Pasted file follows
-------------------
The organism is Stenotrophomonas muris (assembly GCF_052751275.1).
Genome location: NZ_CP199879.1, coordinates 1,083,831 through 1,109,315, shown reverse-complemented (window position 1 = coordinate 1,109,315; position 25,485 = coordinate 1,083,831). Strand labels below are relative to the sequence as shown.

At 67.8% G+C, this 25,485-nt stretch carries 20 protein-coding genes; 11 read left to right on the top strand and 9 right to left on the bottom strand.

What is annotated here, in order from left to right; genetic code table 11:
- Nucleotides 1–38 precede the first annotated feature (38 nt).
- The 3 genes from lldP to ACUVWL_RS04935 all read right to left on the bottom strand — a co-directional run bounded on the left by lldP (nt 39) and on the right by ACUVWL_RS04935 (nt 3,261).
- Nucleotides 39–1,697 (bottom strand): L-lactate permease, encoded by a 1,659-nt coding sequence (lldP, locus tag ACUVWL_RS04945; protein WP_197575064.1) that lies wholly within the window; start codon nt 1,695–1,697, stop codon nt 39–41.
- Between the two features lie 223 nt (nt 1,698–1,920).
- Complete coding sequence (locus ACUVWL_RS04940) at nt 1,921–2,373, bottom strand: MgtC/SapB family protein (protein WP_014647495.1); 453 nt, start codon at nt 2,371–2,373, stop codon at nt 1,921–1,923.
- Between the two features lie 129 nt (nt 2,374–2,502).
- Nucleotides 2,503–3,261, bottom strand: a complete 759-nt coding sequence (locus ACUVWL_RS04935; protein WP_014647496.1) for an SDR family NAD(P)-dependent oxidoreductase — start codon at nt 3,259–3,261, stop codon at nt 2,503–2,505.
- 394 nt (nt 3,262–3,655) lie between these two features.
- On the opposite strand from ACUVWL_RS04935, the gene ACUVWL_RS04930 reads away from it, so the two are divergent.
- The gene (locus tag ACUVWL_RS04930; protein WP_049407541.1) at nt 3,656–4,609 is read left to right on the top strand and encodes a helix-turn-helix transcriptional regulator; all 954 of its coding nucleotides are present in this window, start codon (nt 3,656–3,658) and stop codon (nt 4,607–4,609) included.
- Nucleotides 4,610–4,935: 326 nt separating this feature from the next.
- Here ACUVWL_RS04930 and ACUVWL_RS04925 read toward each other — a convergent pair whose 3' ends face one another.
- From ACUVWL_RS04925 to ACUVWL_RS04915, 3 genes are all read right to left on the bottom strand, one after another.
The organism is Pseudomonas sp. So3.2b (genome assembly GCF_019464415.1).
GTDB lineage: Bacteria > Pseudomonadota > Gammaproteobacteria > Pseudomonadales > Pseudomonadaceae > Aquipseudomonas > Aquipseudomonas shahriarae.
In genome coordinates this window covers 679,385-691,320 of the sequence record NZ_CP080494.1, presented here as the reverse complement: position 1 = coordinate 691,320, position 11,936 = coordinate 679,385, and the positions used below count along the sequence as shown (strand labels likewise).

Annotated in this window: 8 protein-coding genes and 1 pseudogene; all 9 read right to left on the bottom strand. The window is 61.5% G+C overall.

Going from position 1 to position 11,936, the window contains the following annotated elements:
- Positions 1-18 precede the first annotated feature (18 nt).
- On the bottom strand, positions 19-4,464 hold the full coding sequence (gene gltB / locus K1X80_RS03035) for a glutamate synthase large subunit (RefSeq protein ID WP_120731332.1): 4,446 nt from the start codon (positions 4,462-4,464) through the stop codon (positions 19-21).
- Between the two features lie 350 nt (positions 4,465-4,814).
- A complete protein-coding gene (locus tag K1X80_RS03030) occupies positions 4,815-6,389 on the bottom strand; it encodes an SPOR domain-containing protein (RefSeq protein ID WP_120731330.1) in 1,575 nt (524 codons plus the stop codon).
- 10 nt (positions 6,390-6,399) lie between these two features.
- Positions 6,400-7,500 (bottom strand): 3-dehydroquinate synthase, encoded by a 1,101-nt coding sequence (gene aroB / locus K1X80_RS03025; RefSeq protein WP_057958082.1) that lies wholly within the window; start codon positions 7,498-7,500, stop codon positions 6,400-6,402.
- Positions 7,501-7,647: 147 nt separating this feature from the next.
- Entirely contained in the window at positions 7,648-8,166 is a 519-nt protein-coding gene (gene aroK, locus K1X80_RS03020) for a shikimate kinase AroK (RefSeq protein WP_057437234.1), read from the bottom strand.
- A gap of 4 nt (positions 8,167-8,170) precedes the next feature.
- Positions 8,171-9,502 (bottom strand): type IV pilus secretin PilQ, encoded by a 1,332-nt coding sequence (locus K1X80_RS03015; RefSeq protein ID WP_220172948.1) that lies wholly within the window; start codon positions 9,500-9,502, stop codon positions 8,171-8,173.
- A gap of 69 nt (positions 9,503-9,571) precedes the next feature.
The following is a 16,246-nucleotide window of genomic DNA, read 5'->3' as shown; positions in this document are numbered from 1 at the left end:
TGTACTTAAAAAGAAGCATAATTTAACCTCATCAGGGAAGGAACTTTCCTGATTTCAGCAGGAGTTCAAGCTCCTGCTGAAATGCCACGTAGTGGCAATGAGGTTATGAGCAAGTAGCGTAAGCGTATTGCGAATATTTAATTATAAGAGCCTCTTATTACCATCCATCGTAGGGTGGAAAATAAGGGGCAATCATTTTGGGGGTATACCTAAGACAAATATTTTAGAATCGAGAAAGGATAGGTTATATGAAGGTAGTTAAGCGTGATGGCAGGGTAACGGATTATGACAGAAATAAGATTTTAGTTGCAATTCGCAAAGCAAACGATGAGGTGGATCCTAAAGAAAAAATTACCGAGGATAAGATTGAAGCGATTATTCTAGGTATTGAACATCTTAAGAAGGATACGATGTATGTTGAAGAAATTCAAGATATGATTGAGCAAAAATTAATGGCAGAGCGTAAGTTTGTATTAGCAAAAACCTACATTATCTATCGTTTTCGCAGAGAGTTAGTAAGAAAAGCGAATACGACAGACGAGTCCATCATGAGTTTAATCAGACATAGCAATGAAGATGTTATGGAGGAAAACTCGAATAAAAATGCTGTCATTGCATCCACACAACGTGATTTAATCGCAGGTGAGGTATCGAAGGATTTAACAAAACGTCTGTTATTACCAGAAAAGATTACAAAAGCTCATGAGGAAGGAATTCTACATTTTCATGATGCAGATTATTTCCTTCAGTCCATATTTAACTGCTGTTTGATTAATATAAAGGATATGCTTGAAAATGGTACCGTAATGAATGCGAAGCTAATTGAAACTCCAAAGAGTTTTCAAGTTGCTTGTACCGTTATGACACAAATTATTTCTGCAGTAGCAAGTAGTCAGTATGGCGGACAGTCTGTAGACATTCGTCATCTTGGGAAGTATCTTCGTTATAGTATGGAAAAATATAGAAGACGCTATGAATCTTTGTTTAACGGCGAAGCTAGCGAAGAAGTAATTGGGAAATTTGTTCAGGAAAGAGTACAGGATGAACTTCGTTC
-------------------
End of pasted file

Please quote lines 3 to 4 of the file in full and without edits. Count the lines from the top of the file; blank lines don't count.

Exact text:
At 67.8% G+C, this 25,485-nt stretch carries 20 protein-coding genes; 11 read left to right on the top strand and 9 right to left on the bottom strand.

What is annotated here, in order from left to right; genetic code table 11: